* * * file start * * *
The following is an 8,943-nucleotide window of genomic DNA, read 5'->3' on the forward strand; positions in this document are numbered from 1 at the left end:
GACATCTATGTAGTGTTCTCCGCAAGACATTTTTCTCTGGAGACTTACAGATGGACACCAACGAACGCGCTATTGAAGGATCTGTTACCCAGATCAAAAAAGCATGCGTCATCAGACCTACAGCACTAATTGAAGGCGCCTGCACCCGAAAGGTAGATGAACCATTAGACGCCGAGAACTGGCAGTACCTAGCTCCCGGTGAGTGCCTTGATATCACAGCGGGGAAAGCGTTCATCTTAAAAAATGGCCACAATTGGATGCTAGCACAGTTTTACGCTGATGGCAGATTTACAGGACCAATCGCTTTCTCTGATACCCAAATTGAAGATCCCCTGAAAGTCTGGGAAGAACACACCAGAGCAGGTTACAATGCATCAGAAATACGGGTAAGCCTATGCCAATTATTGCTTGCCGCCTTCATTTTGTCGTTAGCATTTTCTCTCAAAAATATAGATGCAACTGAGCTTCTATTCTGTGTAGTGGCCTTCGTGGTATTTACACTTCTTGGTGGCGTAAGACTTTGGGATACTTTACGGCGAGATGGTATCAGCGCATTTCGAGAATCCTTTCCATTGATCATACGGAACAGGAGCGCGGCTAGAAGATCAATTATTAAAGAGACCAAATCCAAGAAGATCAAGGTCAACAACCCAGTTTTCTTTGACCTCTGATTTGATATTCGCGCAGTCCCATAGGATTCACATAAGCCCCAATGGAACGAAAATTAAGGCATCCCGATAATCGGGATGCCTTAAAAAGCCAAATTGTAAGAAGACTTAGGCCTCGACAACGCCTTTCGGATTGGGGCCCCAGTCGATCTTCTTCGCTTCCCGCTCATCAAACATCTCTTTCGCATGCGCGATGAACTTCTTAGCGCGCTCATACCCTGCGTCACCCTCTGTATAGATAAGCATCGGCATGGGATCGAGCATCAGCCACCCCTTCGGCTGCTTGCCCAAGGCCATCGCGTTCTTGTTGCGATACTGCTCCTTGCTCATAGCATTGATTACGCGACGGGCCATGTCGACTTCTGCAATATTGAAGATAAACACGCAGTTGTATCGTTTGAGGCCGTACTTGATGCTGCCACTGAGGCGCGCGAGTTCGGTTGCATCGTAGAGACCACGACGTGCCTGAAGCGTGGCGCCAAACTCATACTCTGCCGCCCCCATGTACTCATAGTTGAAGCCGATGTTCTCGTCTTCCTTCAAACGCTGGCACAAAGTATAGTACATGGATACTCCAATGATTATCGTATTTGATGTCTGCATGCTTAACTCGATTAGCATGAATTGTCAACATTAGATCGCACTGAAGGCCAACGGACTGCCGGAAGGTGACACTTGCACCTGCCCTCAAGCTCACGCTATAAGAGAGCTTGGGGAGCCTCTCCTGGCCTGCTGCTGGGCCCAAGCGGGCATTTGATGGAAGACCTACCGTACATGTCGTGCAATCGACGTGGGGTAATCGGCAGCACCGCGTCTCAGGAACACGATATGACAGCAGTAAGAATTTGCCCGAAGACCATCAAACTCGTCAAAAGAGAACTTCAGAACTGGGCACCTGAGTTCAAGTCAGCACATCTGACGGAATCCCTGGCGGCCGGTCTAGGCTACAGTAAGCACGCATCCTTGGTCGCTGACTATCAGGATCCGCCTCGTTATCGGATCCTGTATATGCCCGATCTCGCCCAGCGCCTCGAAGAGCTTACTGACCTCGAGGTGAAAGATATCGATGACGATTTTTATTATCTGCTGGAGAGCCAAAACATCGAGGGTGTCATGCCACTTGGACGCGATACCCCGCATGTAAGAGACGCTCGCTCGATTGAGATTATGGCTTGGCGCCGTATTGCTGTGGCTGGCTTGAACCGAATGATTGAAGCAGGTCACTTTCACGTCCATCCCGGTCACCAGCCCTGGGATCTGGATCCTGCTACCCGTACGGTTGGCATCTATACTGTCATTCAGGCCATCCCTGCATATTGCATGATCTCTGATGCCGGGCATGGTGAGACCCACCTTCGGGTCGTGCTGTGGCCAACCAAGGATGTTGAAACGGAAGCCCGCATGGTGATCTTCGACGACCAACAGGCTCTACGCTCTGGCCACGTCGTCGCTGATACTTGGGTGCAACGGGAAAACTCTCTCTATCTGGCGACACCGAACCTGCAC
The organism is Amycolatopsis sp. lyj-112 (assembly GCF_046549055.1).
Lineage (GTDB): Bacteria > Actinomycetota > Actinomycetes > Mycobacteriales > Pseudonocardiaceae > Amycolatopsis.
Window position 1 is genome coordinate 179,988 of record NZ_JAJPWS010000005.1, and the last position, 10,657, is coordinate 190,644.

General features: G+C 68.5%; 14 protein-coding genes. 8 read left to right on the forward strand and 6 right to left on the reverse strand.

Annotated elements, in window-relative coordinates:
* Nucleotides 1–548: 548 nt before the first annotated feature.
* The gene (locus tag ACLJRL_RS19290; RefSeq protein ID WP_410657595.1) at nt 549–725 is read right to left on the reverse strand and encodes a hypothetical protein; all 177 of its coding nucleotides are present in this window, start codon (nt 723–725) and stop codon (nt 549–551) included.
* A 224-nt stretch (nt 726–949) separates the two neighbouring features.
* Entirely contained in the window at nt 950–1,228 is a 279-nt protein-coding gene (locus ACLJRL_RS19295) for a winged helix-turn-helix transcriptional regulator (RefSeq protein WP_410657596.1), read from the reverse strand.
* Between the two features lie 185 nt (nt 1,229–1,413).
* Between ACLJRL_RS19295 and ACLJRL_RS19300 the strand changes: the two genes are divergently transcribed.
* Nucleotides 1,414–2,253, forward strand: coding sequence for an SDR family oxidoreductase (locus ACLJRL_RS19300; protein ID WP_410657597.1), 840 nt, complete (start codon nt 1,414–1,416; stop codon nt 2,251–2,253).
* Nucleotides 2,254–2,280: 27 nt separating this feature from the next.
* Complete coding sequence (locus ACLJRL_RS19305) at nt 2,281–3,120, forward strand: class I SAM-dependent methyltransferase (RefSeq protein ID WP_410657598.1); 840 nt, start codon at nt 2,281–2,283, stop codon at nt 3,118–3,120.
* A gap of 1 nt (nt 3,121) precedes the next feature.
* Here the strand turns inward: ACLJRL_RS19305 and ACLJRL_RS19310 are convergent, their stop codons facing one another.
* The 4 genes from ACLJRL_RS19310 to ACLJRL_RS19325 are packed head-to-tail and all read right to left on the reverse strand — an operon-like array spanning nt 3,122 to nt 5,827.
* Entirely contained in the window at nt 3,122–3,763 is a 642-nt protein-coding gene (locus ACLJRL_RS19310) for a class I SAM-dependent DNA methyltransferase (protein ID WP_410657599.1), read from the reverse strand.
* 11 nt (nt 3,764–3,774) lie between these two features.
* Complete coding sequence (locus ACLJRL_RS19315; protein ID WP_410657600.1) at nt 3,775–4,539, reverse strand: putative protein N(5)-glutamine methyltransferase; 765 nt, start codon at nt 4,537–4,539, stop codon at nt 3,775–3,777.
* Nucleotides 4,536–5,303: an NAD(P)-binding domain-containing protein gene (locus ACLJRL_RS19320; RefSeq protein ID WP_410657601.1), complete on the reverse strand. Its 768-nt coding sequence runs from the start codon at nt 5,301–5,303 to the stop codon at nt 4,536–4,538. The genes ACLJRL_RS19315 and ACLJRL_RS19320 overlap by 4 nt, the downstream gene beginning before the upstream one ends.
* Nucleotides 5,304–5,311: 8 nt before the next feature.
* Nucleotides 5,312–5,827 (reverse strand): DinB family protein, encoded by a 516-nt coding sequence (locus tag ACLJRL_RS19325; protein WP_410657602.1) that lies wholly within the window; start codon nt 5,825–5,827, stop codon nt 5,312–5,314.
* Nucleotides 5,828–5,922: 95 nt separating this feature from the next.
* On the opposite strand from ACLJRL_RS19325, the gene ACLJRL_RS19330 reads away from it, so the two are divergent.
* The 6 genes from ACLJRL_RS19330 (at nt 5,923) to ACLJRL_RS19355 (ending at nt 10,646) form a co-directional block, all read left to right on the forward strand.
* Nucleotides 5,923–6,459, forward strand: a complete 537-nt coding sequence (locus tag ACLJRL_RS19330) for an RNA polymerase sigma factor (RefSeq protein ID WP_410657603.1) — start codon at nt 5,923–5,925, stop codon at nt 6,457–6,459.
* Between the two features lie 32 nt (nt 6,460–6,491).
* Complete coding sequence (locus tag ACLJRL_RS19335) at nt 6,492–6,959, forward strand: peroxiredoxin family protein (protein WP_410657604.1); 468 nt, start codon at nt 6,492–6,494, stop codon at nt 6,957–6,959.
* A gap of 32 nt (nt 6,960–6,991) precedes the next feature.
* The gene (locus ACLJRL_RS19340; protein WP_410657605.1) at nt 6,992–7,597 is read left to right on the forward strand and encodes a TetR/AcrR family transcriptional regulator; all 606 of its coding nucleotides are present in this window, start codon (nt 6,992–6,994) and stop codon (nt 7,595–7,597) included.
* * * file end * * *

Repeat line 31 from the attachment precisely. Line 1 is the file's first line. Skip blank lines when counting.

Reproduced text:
* Complete coding sequence (locus tag ACLJRL_RS19335) at nt 6,492–6,959, forward strand: peroxiredoxin family protein (protein WP_410657604.1); 468 nt, start codon at nt 6,492–6,494, stop codon at nt 6,957–6,959.